setenv LD_PRELOAD /usr/lib/x86_64-linux-gnu/

Bug 5: When trying to generate 3d text in maya it wont work because all the fonts on the debian system are the wrong type. To convert them we need to use t1ascii to convert them to the correct type one by one…. but I’m lazy so I just wrote a script to do it for me.


for x in `find /usr/share/fonts -name *.pfb`
y=$(sed s/.[^.]*$// <<< $x)
t1ascii $x $y.pfa
xset +fp /usr/share/fonts/X11/100dpi/
xset +fp /usr/share/fonts/X11/75dpi/
xset fp rehash



A few other notes:
Most of the commands need to be run as root.
If your not comfortable with command line text editors your can always launch gedit from the command line by typing ‘gksudo gedit’ which will launch a graphic text editor.
I wrote this little article at some ridiculous hour in the morning so it may have some mistakes.

If you are stuck and want to ask a question or if you have any suggestions feel free to comment 🙂

Installing Pixar RenderMan for Maya on Debian based Linux

I found out from a friend at work that Pixar RenderMan engine is now free for non-commercial use. I was so exited that when work was over I raced home to install it! but there was a problem… RenderMan for Linux only comes in Red Hat flavour which means it will not install natively on Debian, Ubuntu or Linux Mint. Not that something like that has ever slowed me down before! But just in case I forget how I did it I decided to write it down here.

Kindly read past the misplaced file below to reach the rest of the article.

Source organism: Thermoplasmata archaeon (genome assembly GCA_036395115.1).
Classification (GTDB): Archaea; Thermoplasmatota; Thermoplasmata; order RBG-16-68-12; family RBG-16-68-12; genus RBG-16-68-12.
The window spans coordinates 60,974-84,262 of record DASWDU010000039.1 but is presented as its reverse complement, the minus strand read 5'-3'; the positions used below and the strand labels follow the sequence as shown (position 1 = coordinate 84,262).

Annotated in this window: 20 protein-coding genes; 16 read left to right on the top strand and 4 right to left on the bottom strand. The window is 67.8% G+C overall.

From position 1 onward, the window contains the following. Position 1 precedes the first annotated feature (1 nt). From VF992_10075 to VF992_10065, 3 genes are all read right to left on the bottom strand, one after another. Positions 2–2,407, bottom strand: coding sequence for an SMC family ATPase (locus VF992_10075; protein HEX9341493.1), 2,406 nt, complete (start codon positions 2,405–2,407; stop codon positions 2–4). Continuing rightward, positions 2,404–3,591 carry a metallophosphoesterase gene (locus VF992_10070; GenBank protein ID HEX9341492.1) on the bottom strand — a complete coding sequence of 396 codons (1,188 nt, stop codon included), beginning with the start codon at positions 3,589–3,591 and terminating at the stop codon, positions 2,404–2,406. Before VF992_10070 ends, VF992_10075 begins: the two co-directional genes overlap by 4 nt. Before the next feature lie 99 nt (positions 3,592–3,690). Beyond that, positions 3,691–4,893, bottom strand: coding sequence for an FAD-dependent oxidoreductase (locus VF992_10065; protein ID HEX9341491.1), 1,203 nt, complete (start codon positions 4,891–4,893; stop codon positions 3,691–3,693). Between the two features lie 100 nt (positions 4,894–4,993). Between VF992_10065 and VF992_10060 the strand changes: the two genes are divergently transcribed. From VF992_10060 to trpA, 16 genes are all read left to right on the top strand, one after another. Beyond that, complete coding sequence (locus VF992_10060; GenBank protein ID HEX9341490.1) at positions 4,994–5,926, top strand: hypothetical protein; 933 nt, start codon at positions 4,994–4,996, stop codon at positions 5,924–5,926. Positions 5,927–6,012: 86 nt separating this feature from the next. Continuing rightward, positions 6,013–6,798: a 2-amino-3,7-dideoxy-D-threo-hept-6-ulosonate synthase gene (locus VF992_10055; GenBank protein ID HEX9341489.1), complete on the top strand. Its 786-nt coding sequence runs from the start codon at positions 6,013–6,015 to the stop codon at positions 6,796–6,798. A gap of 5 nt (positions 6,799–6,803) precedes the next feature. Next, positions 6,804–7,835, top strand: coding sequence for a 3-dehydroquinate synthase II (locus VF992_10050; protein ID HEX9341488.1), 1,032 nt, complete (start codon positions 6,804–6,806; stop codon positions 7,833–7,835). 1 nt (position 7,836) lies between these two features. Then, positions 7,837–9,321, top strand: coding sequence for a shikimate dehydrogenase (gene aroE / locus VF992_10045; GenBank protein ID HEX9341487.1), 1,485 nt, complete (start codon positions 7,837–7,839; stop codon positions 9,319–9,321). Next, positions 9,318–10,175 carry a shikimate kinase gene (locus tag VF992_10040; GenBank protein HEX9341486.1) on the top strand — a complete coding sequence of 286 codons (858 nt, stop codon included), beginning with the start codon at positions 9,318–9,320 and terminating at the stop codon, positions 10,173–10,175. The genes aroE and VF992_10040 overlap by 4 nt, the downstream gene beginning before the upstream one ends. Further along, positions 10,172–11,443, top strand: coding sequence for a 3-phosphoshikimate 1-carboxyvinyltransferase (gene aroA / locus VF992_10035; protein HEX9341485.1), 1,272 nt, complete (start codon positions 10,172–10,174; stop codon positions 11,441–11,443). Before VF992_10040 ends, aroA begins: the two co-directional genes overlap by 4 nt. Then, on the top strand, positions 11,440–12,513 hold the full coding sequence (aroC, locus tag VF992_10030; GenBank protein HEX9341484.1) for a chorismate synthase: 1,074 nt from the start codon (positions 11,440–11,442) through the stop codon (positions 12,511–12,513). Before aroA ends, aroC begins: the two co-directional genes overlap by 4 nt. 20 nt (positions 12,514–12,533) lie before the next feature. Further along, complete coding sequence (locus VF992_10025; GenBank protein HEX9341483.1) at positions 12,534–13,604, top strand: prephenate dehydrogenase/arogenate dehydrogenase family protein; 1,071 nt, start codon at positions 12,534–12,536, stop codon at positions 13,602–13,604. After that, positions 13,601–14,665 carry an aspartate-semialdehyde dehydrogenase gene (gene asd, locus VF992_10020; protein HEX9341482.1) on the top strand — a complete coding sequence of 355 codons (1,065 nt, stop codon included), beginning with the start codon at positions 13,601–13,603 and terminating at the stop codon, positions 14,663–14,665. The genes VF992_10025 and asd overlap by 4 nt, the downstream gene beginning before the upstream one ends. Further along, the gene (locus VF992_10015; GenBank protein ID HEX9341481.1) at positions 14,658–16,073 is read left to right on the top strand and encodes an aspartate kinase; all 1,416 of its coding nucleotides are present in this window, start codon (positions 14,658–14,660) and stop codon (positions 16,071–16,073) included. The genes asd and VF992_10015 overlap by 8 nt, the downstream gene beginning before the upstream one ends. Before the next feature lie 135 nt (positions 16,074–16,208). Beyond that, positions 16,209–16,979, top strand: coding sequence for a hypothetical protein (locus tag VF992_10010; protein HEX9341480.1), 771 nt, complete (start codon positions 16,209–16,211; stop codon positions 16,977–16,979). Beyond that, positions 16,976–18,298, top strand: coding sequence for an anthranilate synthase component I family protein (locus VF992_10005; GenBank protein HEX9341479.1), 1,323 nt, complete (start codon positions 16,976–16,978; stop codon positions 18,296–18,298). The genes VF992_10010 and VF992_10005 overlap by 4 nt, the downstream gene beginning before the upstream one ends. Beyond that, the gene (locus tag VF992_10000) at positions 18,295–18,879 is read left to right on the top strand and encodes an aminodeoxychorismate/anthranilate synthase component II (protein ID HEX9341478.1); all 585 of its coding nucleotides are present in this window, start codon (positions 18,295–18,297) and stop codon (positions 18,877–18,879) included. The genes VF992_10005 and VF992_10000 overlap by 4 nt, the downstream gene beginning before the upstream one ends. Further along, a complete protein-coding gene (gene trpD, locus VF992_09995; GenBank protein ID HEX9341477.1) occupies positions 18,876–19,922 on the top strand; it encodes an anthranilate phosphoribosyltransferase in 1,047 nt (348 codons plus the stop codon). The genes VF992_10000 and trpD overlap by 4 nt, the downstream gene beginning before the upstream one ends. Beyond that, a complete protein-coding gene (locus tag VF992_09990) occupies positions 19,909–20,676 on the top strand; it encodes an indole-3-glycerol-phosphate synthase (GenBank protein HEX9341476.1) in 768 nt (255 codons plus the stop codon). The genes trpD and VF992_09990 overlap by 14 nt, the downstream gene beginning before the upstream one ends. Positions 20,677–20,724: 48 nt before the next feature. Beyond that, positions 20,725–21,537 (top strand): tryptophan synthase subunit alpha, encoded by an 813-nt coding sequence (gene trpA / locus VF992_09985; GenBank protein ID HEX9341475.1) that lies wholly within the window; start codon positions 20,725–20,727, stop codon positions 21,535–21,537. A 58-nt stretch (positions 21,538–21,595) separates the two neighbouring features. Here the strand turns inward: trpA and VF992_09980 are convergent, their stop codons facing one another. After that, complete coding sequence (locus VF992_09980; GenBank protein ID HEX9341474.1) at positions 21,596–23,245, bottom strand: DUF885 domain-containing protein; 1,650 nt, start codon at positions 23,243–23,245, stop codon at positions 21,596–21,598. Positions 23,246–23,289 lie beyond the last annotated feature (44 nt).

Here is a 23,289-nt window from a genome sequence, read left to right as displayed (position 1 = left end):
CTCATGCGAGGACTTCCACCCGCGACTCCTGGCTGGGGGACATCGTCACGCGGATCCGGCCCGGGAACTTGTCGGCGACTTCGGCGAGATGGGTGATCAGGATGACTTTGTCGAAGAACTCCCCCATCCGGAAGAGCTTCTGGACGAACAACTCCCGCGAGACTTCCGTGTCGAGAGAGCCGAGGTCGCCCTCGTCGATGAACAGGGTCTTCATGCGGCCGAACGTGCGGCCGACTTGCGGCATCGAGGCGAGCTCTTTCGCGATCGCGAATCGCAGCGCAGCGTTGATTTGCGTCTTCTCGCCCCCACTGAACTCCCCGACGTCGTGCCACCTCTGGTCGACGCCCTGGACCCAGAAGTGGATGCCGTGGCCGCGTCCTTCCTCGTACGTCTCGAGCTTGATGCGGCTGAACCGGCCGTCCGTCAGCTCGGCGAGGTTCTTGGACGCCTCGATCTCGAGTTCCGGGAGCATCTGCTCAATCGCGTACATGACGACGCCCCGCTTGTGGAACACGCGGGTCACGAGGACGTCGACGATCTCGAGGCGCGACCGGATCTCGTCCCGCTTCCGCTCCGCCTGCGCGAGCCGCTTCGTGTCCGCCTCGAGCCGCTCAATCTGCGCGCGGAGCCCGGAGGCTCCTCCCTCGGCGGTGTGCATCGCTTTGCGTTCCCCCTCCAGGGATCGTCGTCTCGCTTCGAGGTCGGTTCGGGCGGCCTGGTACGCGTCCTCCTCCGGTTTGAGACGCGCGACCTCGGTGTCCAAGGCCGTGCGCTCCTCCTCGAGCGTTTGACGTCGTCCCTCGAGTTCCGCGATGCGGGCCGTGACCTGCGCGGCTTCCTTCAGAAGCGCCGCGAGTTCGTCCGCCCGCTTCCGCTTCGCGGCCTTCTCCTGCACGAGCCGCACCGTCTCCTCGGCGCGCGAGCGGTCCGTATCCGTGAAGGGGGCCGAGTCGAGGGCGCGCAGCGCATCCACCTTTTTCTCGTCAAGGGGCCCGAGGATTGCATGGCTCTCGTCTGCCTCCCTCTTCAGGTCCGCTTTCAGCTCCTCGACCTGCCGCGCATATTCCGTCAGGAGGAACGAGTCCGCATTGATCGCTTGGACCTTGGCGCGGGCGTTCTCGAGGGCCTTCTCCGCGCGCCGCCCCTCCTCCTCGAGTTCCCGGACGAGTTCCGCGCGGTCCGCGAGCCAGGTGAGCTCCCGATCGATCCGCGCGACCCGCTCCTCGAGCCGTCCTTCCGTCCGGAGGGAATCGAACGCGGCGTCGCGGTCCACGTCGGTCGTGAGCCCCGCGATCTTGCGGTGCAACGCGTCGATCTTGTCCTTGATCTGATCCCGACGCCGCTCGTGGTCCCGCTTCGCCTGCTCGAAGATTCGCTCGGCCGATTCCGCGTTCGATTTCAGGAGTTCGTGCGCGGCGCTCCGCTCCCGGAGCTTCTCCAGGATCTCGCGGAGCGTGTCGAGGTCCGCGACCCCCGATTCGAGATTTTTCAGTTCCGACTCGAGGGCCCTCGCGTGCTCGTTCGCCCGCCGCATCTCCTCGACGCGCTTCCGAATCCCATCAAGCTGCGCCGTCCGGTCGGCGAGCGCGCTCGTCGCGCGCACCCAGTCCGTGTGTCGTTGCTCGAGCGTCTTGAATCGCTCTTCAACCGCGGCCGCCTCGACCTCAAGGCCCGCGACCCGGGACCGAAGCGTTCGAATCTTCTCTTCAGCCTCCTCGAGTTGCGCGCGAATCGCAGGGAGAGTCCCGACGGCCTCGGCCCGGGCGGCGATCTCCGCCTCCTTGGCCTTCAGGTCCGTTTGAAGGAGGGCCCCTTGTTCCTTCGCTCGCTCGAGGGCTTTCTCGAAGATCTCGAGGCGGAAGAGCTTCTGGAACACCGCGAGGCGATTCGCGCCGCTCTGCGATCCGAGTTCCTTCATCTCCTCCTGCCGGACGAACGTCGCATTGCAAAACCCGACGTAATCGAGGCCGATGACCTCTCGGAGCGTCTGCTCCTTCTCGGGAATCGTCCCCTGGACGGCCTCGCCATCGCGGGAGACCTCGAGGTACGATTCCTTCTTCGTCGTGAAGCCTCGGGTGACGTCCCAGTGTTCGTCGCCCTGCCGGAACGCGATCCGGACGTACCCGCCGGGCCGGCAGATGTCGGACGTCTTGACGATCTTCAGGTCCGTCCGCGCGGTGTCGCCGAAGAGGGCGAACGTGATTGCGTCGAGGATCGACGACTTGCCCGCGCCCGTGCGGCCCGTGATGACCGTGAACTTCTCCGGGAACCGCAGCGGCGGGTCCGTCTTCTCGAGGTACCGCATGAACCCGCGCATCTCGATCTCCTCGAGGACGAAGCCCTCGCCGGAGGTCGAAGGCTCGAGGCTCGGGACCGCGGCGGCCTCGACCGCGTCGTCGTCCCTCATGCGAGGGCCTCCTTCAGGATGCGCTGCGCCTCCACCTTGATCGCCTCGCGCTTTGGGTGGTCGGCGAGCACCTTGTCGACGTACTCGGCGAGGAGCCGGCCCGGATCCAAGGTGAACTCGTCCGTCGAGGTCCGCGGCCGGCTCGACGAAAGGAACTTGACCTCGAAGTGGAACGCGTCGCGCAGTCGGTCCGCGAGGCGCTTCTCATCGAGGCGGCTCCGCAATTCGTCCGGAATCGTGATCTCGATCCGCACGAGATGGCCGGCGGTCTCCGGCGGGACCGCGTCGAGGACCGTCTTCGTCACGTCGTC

Step 1: Go to this URL and sign up to the RenderMan forums to download the installer


Step 2: Convert the .rpm installer file into a .deb with alien

cd ~/Downloads

sudo alien -v *.rpm

sudo dpkg -i *.deb

This doesn’t install RenderMan, it just installs a program to download and install RenderMan.


Step 3: Install Renderman

cd /opt/pixar/RenderManNC-Installer/bin

sudo ./RenderManNC-Installer

Screenshot from 2015-05-11 190506_zpsdpm2zuo1

You’ll get a wizzard style installer, just follow the prompts to install the software.

This will fail to install the software because the packages it downloads are for Red Hat. But the good news is it leave behinds the .rpm files to be converted by alien


Step 4: Install RenderMan! for real this time

The installer was kind enough to put the .rpm files into my ~/Downloads folder.

sudo alien -v *.rpm

sudo dpkg -i *.deb


Step 5: With the install all done one last thing remains, getting Maya to use RenderMan

cd /usr/autodesk/maya2015-x64/modules

gksudo gedit RenderMan_for_Maya.mod

add the followin line:

+ RenderMan_for_Maya <RMS version> /opt/pixar/RenderManStudio-<RMS version>-maya<Maya version>

open maya

go to the pluging manager

Window → settings/preferences → plug-in manager

tick the loaded tick box to enable renderman

Screenshot from 2015-05-11 210547_zpszynthlxc

Now that the install is all done and RenderMan is loaded into Maya its time to have some rendering fun!

Testing out a little WebGL